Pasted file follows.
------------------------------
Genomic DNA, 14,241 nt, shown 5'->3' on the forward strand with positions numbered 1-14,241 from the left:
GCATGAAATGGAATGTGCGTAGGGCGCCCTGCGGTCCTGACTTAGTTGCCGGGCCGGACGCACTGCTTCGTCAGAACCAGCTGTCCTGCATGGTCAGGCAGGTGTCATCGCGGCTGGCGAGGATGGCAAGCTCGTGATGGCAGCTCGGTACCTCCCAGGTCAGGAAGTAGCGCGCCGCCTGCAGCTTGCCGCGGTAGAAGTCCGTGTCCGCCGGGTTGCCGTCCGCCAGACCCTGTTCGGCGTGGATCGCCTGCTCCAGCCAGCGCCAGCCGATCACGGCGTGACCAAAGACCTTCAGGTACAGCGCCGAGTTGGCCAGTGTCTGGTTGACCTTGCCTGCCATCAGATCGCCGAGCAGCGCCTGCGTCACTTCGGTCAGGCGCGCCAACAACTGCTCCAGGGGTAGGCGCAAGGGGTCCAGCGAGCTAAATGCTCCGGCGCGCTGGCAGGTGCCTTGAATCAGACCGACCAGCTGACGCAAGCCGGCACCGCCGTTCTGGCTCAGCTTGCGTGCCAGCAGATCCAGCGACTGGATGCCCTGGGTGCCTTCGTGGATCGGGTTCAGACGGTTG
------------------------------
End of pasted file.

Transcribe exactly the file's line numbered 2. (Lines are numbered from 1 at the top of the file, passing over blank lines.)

GCATGAAATGGAATGTGCGTAGGGCGCCCTGCGGTCCTGACTTAGTTGCCGGGCCGGACGCACTGCTTCGTCAGAACCAGCTGTCCTGCATGGTCAGGCAGGTGTCATCGCGGCTGGCGAGGATGGCAAGCTCGTGATGGCAGCTCGGTACCTCCCAGGTCAGGAAGTAGCGCGCCGCCTGCAGCTTGCCGCGGTAGAAGTCCGTGTCCGCCGGGTTGCCGTCCGCCAGACCCTGTTCGGCGTGGATCGCCTGCTCCAGCCAGCGCCAGCCGATCACGGCGTGACCAAAGACCTTCAGGTACAGCGCCGAGTTGGCCAGTGTCTGGTTGACCTTGCCTGCCATCAGATCGCCGAGCAGCGCCTGCGTCACTTCGGTCAGGCGCGCCAACAACTGCTCCAGGGGTAGGCGCAAGGGGTCCAGCGAGCTAAATGCTCCGGCGCGCTGGCAGGTGCCTTGAATCAGACCGACCAGCTGACGCAAGCCGGCACCGCCGTTCTGGCTCAGCTTGCGTGCCAGCAGATCCAGCGACTGGATGCCCTGGGTGCCTTCGTGGATCGGGTTCAGACGGTTG